Lux Research recently spoke with Mike Festa, Director of Wayfair’s Next at Wayfair, about how the online retailer is innovating on its customers’ online shopping experiences. Wayfair has over 7 million furniture and home décor products available through its website, and started the Wayfair Next R&D lab to bring part of the brick-and-mortar shopping experience to online shoppers through visualization and ease of interaction (client registration required). The lab was created to digitize Wayfair’s extensive product catalog using 3D scanning to create augmented reality (AR) and virtual reality (VR) customer experiences. Creating this experience would require 3D scanning hardware, associated software and expertise, as well as developers to create the customer-facing AR and VR applications for desktop and mobile platforms. To redefine the online shopping experience and let people visualize products in their own homes, Wayfair needed to overcome the sizeable engineering hurdles associated with creating 3D models of its millions of products.
Wayfair Next required a technology workflow that would take pictures or scans of complex objects, manipulate and post-process the images, and render them as 3D photorealistic models in Wayfair-created AR and VR environments. Mike said the need for photorealistic versions of Wayfair products eliminated many off-the-shelf scanners due to prohibitively high prices and would not easily adapt to different scanning scenarios. Mike and his team turned to a technique called photogrammetry, where photos stitched together from various angles are used to create a 3D model. Although less accurate than laser scanning in most cases, photogrammetry more adequately captured the visual appeal needed to sell home goods and furniture products online. 3D scanning startups using this technique as part of their offering include Eora 3D and Fuel3D. In addition to being photorealistic, the system’s overall workflow needed to be automated to the point that technical training would not be required for users. With these goals in mind, Wayfair Next built its own hardware solution using auto-programmed digital SLR cameras, lighting equipment, and turntables for less than the cost of high-end handheld 3D scanners. For software, the team built out a data workflow that incorporated Agisoft Photoscan photogrammetry and custom processing steps to prepare models for use in the available WayfairView AR smartphone app and the Patio Playground VR app for the Oculus Rift platform. Wayfair Next has successfully developed a low-cost and scalable 3D scanning product workflow that produces about 100 photorealistic 3D models of products every week, and did so within a year of starting this project.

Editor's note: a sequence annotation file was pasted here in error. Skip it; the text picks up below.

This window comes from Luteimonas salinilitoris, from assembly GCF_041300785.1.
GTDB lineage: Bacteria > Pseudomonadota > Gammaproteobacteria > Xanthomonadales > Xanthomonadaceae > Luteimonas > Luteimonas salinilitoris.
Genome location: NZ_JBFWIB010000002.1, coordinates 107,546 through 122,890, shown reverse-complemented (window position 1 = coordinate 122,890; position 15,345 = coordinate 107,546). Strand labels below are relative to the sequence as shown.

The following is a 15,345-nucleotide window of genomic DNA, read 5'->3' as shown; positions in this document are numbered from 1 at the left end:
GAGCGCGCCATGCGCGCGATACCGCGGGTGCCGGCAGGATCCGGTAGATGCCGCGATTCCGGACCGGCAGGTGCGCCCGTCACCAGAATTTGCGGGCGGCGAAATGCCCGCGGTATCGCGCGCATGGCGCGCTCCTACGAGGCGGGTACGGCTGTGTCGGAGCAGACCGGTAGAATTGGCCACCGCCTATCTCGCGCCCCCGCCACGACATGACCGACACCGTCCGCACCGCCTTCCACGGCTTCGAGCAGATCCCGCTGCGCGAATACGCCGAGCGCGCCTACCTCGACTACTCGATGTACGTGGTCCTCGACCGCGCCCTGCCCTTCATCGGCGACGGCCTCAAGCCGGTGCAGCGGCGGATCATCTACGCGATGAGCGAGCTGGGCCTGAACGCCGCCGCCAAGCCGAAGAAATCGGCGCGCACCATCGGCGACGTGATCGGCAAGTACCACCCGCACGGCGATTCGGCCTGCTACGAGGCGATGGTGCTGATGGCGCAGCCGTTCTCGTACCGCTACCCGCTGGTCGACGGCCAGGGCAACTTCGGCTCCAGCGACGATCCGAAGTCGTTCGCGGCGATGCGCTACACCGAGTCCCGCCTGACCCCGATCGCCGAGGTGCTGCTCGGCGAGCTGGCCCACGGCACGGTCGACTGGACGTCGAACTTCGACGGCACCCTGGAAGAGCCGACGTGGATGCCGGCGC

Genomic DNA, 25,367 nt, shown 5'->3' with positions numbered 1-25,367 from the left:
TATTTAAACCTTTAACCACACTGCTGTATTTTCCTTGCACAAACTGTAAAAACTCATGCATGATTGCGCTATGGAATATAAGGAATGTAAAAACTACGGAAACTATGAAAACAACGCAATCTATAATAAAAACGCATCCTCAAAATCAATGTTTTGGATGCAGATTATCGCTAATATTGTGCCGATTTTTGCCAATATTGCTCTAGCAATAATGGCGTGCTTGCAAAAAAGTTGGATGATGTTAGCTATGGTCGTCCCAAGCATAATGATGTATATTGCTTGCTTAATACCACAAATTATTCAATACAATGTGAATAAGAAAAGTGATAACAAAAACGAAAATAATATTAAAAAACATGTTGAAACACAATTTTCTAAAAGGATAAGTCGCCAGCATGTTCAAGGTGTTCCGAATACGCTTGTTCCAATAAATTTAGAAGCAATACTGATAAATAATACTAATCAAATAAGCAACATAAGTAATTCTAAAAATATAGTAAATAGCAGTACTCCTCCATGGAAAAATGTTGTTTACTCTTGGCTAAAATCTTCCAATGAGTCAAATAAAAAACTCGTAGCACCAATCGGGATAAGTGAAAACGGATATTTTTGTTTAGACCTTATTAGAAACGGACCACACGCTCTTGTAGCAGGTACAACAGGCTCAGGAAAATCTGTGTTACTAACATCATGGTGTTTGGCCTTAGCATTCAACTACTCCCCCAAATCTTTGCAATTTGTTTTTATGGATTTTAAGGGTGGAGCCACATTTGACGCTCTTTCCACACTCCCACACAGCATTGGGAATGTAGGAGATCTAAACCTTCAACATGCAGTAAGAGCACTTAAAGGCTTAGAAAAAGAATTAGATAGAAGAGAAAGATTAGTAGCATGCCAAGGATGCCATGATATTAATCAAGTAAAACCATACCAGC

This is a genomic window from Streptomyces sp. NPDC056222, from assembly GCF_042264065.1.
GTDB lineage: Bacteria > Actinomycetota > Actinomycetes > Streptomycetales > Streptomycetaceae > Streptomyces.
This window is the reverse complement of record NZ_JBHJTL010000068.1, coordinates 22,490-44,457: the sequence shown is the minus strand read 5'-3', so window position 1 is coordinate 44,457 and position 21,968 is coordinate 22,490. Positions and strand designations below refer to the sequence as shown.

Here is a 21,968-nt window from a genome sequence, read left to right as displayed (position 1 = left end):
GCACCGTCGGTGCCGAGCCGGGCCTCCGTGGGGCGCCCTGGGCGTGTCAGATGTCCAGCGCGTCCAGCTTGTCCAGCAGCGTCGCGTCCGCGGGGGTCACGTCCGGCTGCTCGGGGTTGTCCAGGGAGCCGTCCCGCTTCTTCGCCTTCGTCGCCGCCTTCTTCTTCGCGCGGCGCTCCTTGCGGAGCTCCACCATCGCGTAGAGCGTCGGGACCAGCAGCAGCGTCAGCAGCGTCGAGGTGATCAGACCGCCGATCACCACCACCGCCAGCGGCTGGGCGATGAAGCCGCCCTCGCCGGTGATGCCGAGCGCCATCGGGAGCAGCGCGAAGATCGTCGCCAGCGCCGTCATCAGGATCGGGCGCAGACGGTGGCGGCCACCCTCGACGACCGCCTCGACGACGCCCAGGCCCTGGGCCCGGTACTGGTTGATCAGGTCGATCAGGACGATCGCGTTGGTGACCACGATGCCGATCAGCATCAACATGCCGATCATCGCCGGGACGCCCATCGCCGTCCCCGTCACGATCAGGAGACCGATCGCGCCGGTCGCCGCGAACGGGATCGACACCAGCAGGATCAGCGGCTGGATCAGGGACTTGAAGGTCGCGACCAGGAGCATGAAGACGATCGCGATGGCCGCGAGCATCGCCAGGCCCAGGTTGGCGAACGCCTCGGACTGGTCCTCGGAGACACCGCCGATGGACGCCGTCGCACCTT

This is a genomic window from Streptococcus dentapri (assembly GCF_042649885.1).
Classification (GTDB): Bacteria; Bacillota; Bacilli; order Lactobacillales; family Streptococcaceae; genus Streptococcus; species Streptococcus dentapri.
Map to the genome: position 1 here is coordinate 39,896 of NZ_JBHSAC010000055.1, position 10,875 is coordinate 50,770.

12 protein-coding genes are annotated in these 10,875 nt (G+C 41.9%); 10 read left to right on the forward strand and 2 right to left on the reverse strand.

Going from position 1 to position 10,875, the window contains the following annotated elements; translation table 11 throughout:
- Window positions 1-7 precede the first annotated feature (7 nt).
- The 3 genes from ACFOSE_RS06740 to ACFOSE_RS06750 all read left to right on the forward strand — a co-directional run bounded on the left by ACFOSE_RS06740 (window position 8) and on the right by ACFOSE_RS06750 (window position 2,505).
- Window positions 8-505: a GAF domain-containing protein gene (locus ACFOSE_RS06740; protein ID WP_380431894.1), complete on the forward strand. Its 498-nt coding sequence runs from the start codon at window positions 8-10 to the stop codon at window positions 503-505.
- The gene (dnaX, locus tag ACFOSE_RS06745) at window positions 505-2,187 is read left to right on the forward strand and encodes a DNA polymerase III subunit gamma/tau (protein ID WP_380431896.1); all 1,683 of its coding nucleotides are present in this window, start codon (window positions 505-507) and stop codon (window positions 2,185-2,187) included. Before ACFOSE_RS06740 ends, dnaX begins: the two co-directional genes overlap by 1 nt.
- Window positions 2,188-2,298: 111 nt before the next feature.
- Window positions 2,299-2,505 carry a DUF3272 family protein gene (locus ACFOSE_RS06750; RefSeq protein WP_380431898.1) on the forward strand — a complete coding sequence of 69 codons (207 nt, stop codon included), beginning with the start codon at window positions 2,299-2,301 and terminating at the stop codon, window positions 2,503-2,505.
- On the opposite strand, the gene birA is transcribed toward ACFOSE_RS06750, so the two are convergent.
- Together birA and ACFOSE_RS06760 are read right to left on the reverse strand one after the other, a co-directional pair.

There is a second strategic angle to Wayfair’s digitization endeavor in addition to the customer-focused features of visualizing furniture placement in AR and VR. Wayfair has opened up an API (application programming interface) that offers 3D models of over 10,000 home goods products to the developer community. As more AR and VR consumer devices and experiences become available, developers will look to free sources of 3D content, much like stock photo databases are used today for online and print media. This availability reduces the barriers to product placement in VR, a media format that is only now beginning to reach mainstream consumers. If this works for Wayfair at scale, giving away 3D models will increase product visibility in a new medium and will be a future driver of sales. Wayfair has portrayed itself as an innovative online retailer thanks to its decision to create a team that innovated at the hardware level and adopted emerging technologies at the software level in order to create a future sales channel. Although it is too early to determine the impact of this strategy, readers with long tail business models for physical products should think critically about how to leverage product data to engage with customers, and what platforms can enable that engagement.
By: Dayton Horvath